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Discussed: Local Lenders, Close Family, Googling Best Schools + the Charlottesville Market | Note from Jim
It’s been a busy first quarter. I’m late with this, so I’m diving right in. Thanks for reading. Feel free to respond with your thoughts or forward to a friend!
Keeping family close
I’ve written before (and say often) how kids ruin everything. “Understanding that kids fundamentally change the housing dynamic, and being able to effectively communicate that to clients who don’t (yet) have that life experience, are two critical skills in the always-evolving real estate equation.”Part of having kids is having support. Often (when lucky), that support is provided by parents. From personal experience, having a mom close by (~20 minutes) who can watch a kid with little notice is a fundamentally critical and beneficial part of life.
Words of advice for those moving to or within the Charlottesville area: Keep that proximity to support at under 25 minutes. Less than that could feel too close,although I know some who live next door to each other. More than that, and parental units may be less willing to come to your house and drive home late at night.
Food for thought when you’re defining your locational triangles.
Local Lenders. Good Lord, They Matter
I say, write, cajole, nudge, beg, clients to use local lenders. I make this recommendation based on experience. My clients come to me for guidance to assemble a trusted team. Who is on the team matters. A local attorney with whom I work sent this out recently – and I’m sharing with permission:
“On-time close rates have greater variance than ever among lenders. What I’m sharing below is not meant to endorse some or speak negatively about lenders…we track this now, and I am simply reporting numbers based off of our closings:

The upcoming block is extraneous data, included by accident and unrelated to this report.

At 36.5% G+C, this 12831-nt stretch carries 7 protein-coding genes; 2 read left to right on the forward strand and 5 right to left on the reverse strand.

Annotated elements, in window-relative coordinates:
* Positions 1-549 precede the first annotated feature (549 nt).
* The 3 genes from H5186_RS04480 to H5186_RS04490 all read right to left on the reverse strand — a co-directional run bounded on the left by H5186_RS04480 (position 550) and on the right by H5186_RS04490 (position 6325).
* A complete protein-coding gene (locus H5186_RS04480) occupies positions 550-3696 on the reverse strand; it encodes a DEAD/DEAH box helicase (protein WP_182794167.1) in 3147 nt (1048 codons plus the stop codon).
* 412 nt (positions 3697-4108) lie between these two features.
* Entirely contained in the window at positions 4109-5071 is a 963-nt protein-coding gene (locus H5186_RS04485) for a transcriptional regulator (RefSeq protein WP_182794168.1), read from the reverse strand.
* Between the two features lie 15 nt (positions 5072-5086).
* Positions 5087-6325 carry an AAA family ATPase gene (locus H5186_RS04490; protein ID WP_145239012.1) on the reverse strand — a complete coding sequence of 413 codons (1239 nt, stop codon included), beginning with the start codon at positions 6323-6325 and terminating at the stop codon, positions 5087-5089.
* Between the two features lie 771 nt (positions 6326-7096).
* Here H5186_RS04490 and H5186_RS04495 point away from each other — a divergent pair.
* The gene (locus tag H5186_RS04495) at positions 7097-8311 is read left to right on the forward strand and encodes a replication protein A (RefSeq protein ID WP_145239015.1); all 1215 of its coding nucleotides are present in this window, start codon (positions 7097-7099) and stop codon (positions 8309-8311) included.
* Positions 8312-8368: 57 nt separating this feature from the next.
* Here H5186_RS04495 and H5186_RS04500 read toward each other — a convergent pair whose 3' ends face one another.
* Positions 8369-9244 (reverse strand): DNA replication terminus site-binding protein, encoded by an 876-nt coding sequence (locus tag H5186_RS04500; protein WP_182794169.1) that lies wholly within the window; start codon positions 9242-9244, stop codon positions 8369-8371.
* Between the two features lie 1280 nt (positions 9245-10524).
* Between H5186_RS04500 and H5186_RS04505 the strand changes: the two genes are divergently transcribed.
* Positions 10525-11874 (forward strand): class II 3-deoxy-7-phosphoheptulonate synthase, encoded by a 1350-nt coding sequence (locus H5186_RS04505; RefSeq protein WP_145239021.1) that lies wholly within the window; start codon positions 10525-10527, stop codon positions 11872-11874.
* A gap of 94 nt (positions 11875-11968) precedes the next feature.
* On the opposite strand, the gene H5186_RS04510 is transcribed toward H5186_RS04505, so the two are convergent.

– Who appears to close with the highest “on time” percentage rate? As a class, (these two local lenders) are well into the 90% on time close bracket which is the highest
– Who doesn’t close on time? (Big national lenders) are perhaps the worst offenders at below 50%.
– What’s the lesson/theme? If your lender has someone on the ground here, our stats show that makes a huge difference and drives a higher close-on-time rate. If we split our stats based on who has a local presence, then generally it’s 92% on time for those lenders versus about 40% for the others. We are truly blessed to have some excellent folks around here.
– Internet lenders, when combined close on time 30% of the time. (ask me, I’ll tell you which one) is the “best”—but below 50%.”
How do you Google “What’s the best school for my kid?”
Simple. You can’t. Reality and perception are often two different things.I’m working with a client now* who’s moving back to the Charlottesville area after many years away. They came in targeting the Western Albemarle School district, in large part because it’s “always” been the best school district. So we spent our time there, looking at houses, neighborhoods, areas… even wrote an offer on a house that fit their needs and wants.
As I learned more about them, and their kid, I got the feeling that WAHS may not be the best fit. (Note that all three Albemarle County high schools just got listed as being in the top 5% nationally) I suggested they look at the MESA (Math, Engineering & Science Academy) program at Albemarle High School, as it may be a better fit for them.